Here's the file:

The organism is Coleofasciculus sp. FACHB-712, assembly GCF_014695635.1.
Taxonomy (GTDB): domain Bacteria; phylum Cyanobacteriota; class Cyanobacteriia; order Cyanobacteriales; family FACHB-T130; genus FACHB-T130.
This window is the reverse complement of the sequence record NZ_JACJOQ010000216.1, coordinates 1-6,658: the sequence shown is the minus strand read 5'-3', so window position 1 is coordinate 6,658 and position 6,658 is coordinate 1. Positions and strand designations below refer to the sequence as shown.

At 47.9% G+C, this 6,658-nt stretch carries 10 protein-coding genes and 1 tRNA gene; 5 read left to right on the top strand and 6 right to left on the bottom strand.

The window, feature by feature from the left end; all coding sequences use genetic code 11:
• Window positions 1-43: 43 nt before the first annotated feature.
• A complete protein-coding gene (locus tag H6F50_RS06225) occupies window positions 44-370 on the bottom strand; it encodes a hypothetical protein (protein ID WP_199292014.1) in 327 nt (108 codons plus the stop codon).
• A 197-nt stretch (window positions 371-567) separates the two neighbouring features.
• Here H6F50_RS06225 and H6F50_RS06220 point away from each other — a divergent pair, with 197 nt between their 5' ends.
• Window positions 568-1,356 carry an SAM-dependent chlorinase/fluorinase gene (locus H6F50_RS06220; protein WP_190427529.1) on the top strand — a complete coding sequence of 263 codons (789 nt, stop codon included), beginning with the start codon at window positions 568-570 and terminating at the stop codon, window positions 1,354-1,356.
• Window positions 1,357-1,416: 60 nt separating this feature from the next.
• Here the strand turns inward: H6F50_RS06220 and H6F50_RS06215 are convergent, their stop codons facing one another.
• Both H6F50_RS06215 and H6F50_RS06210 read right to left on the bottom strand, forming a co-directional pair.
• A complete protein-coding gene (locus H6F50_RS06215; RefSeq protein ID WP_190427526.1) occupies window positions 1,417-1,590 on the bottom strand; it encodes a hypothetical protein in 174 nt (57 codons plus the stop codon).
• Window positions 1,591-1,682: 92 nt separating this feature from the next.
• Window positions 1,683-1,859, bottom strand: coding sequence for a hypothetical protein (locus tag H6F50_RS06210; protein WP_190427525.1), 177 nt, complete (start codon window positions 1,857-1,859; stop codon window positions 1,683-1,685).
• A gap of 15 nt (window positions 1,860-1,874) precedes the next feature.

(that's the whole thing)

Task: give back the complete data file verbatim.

The organism is Coleofasciculus sp. FACHB-712, assembly GCF_014695635.1.
Taxonomy (GTDB): domain Bacteria; phylum Cyanobacteriota; class Cyanobacteriia; order Cyanobacteriales; family FACHB-T130; genus FACHB-T130.
This window is the reverse complement of the sequence record NZ_JACJOQ010000216.1, coordinates 1-6,658: the sequence shown is the minus strand read 5'-3', so window position 1 is coordinate 6,658 and position 6,658 is coordinate 1. Positions and strand designations below refer to the sequence as shown.

At 47.9% G+C, this 6,658-nt stretch carries 10 protein-coding genes and 1 tRNA gene; 5 read left to right on the top strand and 6 right to left on the bottom strand.

The window, feature by feature from the left end; all coding sequences use genetic code 11:
• Window positions 1-43: 43 nt before the first annotated feature.
• A complete protein-coding gene (locus tag H6F50_RS06225) occupies window positions 44-370 on the bottom strand; it encodes a hypothetical protein (protein ID WP_199292014.1) in 327 nt (108 codons plus the stop codon).
• A 197-nt stretch (window positions 371-567) separates the two neighbouring features.
• Here H6F50_RS06225 and H6F50_RS06220 point away from each other — a divergent pair, with 197 nt between their 5' ends.
• Window positions 568-1,356 carry an SAM-dependent chlorinase/fluorinase gene (locus H6F50_RS06220; protein WP_190427529.1) on the top strand — a complete coding sequence of 263 codons (789 nt, stop codon included), beginning with the start codon at window positions 568-570 and terminating at the stop codon, window positions 1,354-1,356.
• Window positions 1,357-1,416: 60 nt separating this feature from the next.
• Here the strand turns inward: H6F50_RS06220 and H6F50_RS06215 are convergent, their stop codons facing one another.
• Both H6F50_RS06215 and H6F50_RS06210 read right to left on the bottom strand, forming a co-directional pair.
• A complete protein-coding gene (locus H6F50_RS06215; RefSeq protein ID WP_190427526.1) occupies window positions 1,417-1,590 on the bottom strand; it encodes a hypothetical protein in 174 nt (57 codons plus the stop codon).
• Window positions 1,591-1,682: 92 nt separating this feature from the next.
• Window positions 1,683-1,859, bottom strand: coding sequence for a hypothetical protein (locus tag H6F50_RS06210; protein WP_190427525.1), 177 nt, complete (start codon window positions 1,857-1,859; stop codon window positions 1,683-1,685).
• A gap of 15 nt (window positions 1,860-1,874) precedes the next feature.